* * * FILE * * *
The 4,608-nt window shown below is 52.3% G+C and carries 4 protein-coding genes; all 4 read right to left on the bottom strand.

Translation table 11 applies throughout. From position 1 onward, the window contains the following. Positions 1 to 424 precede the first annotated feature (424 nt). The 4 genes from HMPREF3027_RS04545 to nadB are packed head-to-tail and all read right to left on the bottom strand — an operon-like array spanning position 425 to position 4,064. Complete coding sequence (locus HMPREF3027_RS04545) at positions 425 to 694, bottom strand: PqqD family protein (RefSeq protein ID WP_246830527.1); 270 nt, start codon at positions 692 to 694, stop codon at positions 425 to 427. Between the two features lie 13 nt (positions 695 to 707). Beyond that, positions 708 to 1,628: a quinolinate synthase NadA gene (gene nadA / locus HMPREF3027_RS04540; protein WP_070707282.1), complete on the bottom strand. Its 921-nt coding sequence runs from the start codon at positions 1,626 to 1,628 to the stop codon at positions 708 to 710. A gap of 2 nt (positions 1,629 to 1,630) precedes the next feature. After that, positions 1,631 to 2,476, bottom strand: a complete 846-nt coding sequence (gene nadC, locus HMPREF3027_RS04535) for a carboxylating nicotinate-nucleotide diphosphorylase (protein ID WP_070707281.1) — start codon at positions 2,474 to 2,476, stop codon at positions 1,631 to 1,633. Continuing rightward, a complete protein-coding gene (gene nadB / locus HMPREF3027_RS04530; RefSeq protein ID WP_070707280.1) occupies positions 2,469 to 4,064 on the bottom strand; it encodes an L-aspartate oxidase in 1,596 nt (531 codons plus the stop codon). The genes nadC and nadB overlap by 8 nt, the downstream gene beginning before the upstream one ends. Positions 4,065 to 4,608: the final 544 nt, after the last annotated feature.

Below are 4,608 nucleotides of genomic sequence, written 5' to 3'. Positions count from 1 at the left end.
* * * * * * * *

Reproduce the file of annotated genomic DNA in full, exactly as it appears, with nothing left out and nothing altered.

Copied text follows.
The 4,608-nt window shown below is 52.3% G+C and carries 4 protein-coding genes; all 4 read right to left on the bottom strand.

Translation table 11 applies throughout. From position 1 onward, the window contains the following. Positions 1 to 424 precede the first annotated feature (424 nt). The 4 genes from HMPREF3027_RS04545 to nadB are packed head-to-tail and all read right to left on the bottom strand — an operon-like array spanning position 425 to position 4,064. Complete coding sequence (locus HMPREF3027_RS04545) at positions 425 to 694, bottom strand: PqqD family protein (RefSeq protein ID WP_246830527.1); 270 nt, start codon at positions 692 to 694, stop codon at positions 425 to 427. Between the two features lie 13 nt (positions 695 to 707). Beyond that, positions 708 to 1,628: a quinolinate synthase NadA gene (gene nadA / locus HMPREF3027_RS04540; protein WP_070707282.1), complete on the bottom strand. Its 921-nt coding sequence runs from the start codon at positions 1,626 to 1,628 to the stop codon at positions 708 to 710. A gap of 2 nt (positions 1,629 to 1,630) precedes the next feature. After that, positions 1,631 to 2,476, bottom strand: a complete 846-nt coding sequence (gene nadC, locus HMPREF3027_RS04535) for a carboxylating nicotinate-nucleotide diphosphorylase (protein ID WP_070707281.1) — start codon at positions 2,474 to 2,476, stop codon at positions 1,631 to 1,633. Continuing rightward, a complete protein-coding gene (gene nadB / locus HMPREF3027_RS04530; RefSeq protein ID WP_070707280.1) occupies positions 2,469 to 4,064 on the bottom strand; it encodes an L-aspartate oxidase in 1,596 nt (531 codons plus the stop codon). The genes nadC and nadB overlap by 8 nt, the downstream gene beginning before the upstream one ends. Positions 4,065 to 4,608: the final 544 nt, after the last annotated feature.

Below are 4,608 nucleotides of genomic sequence, written 5' to 3'. Positions count from 1 at the left end.